Munn v. Martin
MEMORANDUM OPINION. Signed by Honorable Barry A. Bryant on September 24, 2012. (cap)
IN THE UNITED STATES DISTRICT COURT
WESTERN DISTRICT OF ARKANSAS
CIVIL NO. 4:11-cv-04084
SHERIFF DANNY MARTIN
This is a civil rights action filed by Plaintiff, Willie Munn, pursuant to the provisions of 42
U.S.C. § 1983. Plaintiff proceeds pro se and in forma pauperis. The parties have consented to the
jurisdiction of a magistrate judge to conduct any and all proceedings in this case, including
conducting the trial, ordering the entry of a final judgment, and conducting all post-judgment
proceedings. ECF No. 32.
Currently before the Court is Defendant, Sheriff Danny Martin’s Motion for Summary
Judgment (ECF No. 37); Brief in Support of Motion for Summary Judgment (ECF No. 38); and
Statement of Facts (ECF No. 39). Plaintiff filed a response titled Plaintiff’s Response to the
Defendant’s Answer to Interrogatories and Request for Productions of Documents and Objections
to Summary Judgment (ECF No. 44) (“Objections”). This matter is ripe for consideration.
The events that are the subject of this lawsuit occurred while Plaintiff was incarcerated in the
Nevada County Detention Center (“NCDC”) in Prescott, Arkansas. Plaintiff alleges his
constitutional rights were violated when Separate Defendant, Sheriff Danny Martin (“Sheriff
Martin”) denied him medical care, access to the courts, religious services, and humane living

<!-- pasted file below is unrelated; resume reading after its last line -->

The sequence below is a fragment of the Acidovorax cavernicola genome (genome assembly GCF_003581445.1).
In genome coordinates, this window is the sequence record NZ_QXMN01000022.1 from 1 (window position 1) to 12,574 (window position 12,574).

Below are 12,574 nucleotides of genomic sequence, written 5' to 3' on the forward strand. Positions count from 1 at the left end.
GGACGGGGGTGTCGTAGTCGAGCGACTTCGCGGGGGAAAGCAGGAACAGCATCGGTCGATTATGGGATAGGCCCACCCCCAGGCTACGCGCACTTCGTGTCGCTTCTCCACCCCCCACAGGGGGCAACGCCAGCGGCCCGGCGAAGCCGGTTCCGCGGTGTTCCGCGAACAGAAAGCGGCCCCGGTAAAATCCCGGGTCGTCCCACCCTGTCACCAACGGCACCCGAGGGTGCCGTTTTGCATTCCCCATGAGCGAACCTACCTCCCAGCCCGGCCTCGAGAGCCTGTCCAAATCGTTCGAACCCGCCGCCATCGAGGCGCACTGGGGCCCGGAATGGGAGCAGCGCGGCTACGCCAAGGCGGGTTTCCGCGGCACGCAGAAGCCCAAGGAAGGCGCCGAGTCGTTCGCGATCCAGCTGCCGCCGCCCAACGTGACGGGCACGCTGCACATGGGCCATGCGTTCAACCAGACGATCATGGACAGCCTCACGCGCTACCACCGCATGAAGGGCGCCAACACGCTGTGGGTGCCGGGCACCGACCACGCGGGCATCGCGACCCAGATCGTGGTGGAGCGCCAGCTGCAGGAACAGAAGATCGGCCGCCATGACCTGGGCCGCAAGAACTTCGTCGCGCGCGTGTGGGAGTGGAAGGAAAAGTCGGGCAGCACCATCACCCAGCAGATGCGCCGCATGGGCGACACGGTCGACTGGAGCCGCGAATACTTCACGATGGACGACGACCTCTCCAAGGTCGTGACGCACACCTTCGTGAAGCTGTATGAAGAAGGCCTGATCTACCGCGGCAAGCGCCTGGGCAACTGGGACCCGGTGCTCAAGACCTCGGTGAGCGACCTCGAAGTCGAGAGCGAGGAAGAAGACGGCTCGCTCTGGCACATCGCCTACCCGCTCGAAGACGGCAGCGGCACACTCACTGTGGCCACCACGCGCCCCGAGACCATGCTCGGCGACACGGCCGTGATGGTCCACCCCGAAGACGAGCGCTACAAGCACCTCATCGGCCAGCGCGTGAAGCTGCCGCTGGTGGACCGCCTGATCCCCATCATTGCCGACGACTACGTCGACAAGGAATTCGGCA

conditions. ECF No. 14, p. 7. As this case is before the Court on Sheriff Martin’s Motion for
Summary Judgment, the Court will assume the facts as alleged by Plaintiff, the non-moving party,
are true. Plaintiff does not indicate in his Amended Complaint whether he brings these claims
against Sheriff Martin in his individual or official capacity or in both capacities. ECF No. 14.
However, in his original Complaint, Plaintiff indicated he was suing Sheriff Martin in both his
official and individual capacities. ECF No. 1, p.2. Pro se pleadings should be liberally construed
and held to less stringent standards when facing a motion for summary judgment. See Haines v.
Kerner, 404 U.S. 519, 520 (1972); see also Lomholt v. Holder, 287 F.3d 683, 684 (8th Cir. 2002).
Therefore, the Court will address Plaintiff’s claims as both official and individual capacity claims.
There are two separate dates of incarceration at issue in this case. According to the record,
Plaintiff was first arrested and booked into the NCDC on June 30, 2011, at approximately 11:00
p.m. Plaintiff was released the following day at approximately 3:06 p.m. ECF No. 38, Ex. A.
Plaintiff was incarcerated at the NCDC for approximately sixteen (16) hours during the first
incarceration at issue here. On August 14, 2011, at approximately 4:02 p.m., Plaintiff was again
booked into the NCDC. He was released to the Arkansas Department of Corrections on August
15, 2011 at approximately 2:04 p.m. ECF No. 38, Ex. A. Plaintiff was incarcerated at the NCDC
for approximately twenty-two (22) hours during the second incarceration at issue here. In total,
Plaintiff spent approximately thirty-eight (38) hours incarcerated at the NCDC over the course of
his two separate incarcerations.
In his Amended Complaint, Plaintiff claims the NCDC: (1) did not have sheets; (2) did not
have sick call; (3) did not have a nurses station; (4) did not have fresh drinking water; (5) did not
have “incomes to contact officer under supervisor;” (6) did not have a separate space for eating
away from the toilet and shower; (7) did not allow outside recreation; (8) did not have cleaning
supplies; (9) was “decading around the [toilet] and the wall;” (10) did not have a law library; (11)